Lucky for you, there are ways to overcome imposter syndrome and get your relationship and self-esteem back.
How To Cope with Imposter Syndrome
If you’re experiencing imposter syndrome in a healthy relationship, it’s a good idea to tell your partner how you feel. DeGeare writes, "Bringing up your fears and allowing [your partner] to comfort you is intimacy. If you say your insecurities out loud, then that partner can reassure it, and now that negative self talk has a new voice, that's like, 'Oh but they said this.’ That really helps to battle that."
Though talking to your partner about it can be helpful, it’s important to not make that a habit but to talk to a professional about it. A therapist who specializes in cognitive behavioral therapy can help you get into a healthier headspace by teaching you ways to rewire your negative thoughts.
Cognitive behavioral therapy can help you to rewire your negative thoughts.
Another way to cope with imposter syndrome in relationships is to practice self-care and positive affirmations. Working out and taking care of your mental and physical health will also help you get into a better headspace and realize that there’s no validity behind your negative thoughts.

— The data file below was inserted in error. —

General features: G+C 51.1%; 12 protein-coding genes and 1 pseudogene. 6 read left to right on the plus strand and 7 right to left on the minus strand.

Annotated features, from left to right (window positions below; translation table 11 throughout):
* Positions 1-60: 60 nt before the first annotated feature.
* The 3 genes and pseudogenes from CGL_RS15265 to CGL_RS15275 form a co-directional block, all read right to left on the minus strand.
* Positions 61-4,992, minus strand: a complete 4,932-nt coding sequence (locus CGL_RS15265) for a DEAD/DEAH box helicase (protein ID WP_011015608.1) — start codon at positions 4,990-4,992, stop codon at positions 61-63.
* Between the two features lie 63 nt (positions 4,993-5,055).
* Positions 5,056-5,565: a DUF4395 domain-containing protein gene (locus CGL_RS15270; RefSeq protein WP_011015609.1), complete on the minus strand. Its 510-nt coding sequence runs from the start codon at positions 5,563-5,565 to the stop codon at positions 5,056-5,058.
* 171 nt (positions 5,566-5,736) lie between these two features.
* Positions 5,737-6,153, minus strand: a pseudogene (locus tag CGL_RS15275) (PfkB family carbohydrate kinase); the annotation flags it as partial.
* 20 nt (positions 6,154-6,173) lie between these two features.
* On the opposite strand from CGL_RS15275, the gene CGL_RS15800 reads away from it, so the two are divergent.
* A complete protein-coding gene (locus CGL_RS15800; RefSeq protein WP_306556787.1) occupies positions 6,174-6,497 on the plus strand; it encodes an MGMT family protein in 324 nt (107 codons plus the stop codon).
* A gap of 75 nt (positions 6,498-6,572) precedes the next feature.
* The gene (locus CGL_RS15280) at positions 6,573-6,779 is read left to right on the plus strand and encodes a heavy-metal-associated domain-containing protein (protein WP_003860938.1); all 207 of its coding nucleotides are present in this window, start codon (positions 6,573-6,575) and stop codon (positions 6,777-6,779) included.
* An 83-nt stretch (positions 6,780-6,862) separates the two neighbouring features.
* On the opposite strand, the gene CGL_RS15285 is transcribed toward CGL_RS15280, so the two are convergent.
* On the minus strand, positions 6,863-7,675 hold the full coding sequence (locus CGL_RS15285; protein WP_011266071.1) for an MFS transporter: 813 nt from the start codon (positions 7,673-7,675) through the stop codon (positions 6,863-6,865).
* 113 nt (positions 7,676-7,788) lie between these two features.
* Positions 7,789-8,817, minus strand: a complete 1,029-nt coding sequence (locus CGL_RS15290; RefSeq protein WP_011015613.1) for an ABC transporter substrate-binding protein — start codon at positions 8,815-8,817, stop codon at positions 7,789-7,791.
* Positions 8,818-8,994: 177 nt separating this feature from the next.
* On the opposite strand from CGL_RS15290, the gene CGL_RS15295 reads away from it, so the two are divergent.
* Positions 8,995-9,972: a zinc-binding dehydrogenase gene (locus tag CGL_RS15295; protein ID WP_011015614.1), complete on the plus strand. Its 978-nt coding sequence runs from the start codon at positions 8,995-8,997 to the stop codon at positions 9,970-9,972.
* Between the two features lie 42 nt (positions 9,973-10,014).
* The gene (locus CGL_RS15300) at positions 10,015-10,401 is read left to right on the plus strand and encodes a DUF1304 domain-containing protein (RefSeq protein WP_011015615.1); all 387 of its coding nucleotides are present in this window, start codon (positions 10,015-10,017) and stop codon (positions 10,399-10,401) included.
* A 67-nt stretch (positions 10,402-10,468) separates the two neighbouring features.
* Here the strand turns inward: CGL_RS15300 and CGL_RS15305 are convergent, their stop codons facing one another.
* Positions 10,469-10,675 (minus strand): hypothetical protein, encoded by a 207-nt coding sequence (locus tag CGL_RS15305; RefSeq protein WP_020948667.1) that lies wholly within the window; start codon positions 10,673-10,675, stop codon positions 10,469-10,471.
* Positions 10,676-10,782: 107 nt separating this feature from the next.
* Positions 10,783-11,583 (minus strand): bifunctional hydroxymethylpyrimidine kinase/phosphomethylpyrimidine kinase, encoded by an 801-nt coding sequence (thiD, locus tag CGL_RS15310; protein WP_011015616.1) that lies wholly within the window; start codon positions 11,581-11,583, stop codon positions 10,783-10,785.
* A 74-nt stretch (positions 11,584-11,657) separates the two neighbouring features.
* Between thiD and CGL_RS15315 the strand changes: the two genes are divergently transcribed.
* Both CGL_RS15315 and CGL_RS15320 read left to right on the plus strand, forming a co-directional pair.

Lastly, you might want to reevaluate your relationship. If you’re in an unhealthy relationship with someone who makes you feel like you’re not good enough, realizing you’re worth more than that and leaving the relationship is the first step toward healing. It’s much easier said than done, but a wound like this can’t heal if you continue to poke at it.
Whether it’s in work, school, or relationships, nobody is immune to experiencing imposter syndrome. Lucky for us, imposter syndrome is treatable through therapy, talking to your partner if you’re in a healthy relationship, leaving a relationship if it’s unhealthy, and practicing self-care and positive affirmations.